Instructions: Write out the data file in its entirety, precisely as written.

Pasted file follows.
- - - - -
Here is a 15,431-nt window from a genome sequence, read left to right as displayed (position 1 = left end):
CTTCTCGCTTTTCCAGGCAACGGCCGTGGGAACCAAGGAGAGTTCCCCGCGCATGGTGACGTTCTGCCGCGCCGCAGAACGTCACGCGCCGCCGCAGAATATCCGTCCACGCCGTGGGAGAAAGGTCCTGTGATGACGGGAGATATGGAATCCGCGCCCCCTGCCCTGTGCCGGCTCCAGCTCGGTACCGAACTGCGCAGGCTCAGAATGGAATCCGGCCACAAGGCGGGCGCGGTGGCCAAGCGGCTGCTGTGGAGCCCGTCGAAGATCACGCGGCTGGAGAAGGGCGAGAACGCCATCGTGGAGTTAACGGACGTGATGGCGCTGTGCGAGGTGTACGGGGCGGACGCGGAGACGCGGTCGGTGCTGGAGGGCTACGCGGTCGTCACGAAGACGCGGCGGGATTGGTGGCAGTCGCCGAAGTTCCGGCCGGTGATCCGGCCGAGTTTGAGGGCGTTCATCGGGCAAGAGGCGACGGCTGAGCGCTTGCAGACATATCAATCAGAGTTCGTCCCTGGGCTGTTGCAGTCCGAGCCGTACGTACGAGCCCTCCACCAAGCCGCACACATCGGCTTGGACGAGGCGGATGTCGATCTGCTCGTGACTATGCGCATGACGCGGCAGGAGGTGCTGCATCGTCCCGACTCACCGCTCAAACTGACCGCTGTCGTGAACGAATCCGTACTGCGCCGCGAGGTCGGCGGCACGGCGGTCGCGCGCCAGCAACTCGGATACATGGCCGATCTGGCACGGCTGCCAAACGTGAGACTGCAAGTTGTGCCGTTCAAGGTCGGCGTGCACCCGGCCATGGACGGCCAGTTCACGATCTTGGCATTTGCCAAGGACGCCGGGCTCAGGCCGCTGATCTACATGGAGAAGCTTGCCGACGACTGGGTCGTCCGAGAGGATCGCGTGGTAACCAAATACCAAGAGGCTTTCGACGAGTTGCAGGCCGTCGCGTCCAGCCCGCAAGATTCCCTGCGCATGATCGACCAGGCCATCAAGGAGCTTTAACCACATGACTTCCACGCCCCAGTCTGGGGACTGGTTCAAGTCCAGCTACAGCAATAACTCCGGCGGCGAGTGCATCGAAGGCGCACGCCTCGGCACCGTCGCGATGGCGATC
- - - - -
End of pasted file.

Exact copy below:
Here is a 15,431-nt window from a genome sequence, read left to right as displayed (position 1 = left end):
CTTCTCGCTTTTCCAGGCAACGGCCGTGGGAACCAAGGAGAGTTCCCCGCGCATGGTGACGTTCTGCCGCGCCGCAGAACGTCACGCGCCGCCGCAGAATATCCGTCCACGCCGTGGGAGAAAGGTCCTGTGATGACGGGAGATATGGAATCCGCGCCCCCTGCCCTGTGCCGGCTCCAGCTCGGTACCGAACTGCGCAGGCTCAGAATGGAATCCGGCCACAAGGCGGGCGCGGTGGCCAAGCGGCTGCTGTGGAGCCCGTCGAAGATCACGCGGCTGGAGAAGGGCGAGAACGCCATCGTGGAGTTAACGGACGTGATGGCGCTGTGCGAGGTGTACGGGGCGGACGCGGAGACGCGGTCGGTGCTGGAGGGCTACGCGGTCGTCACGAAGACGCGGCGGGATTGGTGGCAGTCGCCGAAGTTCCGGCCGGTGATCCGGCCGAGTTTGAGGGCGTTCATCGGGCAAGAGGCGACGGCTGAGCGCTTGCAGACATATCAATCAGAGTTCGTCCCTGGGCTGTTGCAGTCCGAGCCGTACGTACGAGCCCTCCACCAAGCCGCACACATCGGCTTGGACGAGGCGGATGTCGATCTGCTCGTGACTATGCGCATGACGCGGCAGGAGGTGCTGCATCGTCCCGACTCACCGCTCAAACTGACCGCTGTCGTGAACGAATCCGTACTGCGCCGCGAGGTCGGCGGCACGGCGGTCGCGCGCCAGCAACTCGGATACATGGCCGATCTGGCACGGCTGCCAAACGTGAGACTGCAAGTTGTGCCGTTCAAGGTCGGCGTGCACCCGGCCATGGACGGCCAGTTCACGATCTTGGCATTTGCCAAGGACGCCGGGCTCAGGCCGCTGATCTACATGGAGAAGCTTGCCGACGACTGGGTCGTCCGAGAGGATCGCGTGGTAACCAAATACCAAGAGGCTTTCGACGAGTTGCAGGCCGTCGCGTCCAGCCCGCAAGATTCCCTGCGCATGATCGACCAGGCCATCAAGGAGCTTTAACCACATGACTTCCACGCCCCAGTCTGGGGACTGGTTCAAGTCCAGCTACAGCAATAACTCCGGCGGCGAGTGCATCGAAGGCGCACGCCTCGGCACCGTCGCGATGGCGATC